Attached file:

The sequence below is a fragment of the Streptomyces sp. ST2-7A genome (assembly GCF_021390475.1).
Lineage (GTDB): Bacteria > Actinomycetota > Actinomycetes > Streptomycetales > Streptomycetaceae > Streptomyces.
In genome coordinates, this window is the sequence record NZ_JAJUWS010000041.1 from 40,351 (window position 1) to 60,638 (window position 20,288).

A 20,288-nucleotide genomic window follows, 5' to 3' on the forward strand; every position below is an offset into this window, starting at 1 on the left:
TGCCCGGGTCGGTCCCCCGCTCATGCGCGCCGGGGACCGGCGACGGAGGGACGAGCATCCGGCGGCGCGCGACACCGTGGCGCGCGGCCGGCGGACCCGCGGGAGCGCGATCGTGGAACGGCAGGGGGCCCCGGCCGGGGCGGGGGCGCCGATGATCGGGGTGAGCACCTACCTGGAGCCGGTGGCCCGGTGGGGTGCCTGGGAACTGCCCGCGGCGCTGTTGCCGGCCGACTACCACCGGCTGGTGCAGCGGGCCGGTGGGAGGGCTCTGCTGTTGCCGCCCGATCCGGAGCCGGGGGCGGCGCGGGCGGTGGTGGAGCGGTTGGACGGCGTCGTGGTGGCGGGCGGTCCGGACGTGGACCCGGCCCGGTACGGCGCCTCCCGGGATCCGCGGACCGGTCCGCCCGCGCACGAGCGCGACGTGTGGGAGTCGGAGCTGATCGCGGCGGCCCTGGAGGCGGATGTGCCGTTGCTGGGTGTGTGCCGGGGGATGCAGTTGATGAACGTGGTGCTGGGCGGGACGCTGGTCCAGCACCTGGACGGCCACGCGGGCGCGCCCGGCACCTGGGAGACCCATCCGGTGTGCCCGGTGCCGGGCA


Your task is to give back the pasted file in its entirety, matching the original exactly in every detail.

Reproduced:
The sequence below is a fragment of the Streptomyces sp. ST2-7A genome (assembly GCF_021390475.1).
Lineage (GTDB): Bacteria > Actinomycetota > Actinomycetes > Streptomycetales > Streptomycetaceae > Streptomyces.
In genome coordinates, this window is the sequence record NZ_JAJUWS010000041.1 from 40,351 (window position 1) to 60,638 (window position 20,288).

A 20,288-nucleotide genomic window follows, 5' to 3' on the forward strand; every position below is an offset into this window, starting at 1 on the left:
TGCCCGGGTCGGTCCCCCGCTCATGCGCGCCGGGGACCGGCGACGGAGGGACGAGCATCCGGCGGCGCGCGACACCGTGGCGCGCGGCCGGCGGACCCGCGGGAGCGCGATCGTGGAACGGCAGGGGGCCCCGGCCGGGGCGGGGGCGCCGATGATCGGGGTGAGCACCTACCTGGAGCCGGTGGCCCGGTGGGGTGCCTGGGAACTGCCCGCGGCGCTGTTGCCGGCCGACTACCACCGGCTGGTGCAGCGGGCCGGTGGGAGGGCTCTGCTGTTGCCGCCCGATCCGGAGCCGGGGGCGGCGCGGGCGGTGGTGGAGCGGTTGGACGGCGTCGTGGTGGCGGGCGGTCCGGACGTGGACCCGGCCCGGTACGGCGCCTCCCGGGATCCGCGGACCGGTCCGCCCGCGCACGAGCGCGACGTGTGGGAGTCGGAGCTGATCGCGGCGGCCCTGGAGGCGGATGTGCCGTTGCTGGGTGTGTGCCGGGGGATGCAGTTGATGAACGTGGTGCTGGGCGGGACGCTGGTCCAGCACCTGGACGGCCACGCGGGCGCGCCCGGCACCTGGGAGACCCATCCGGTGTGCCCGGTGCCGGGCA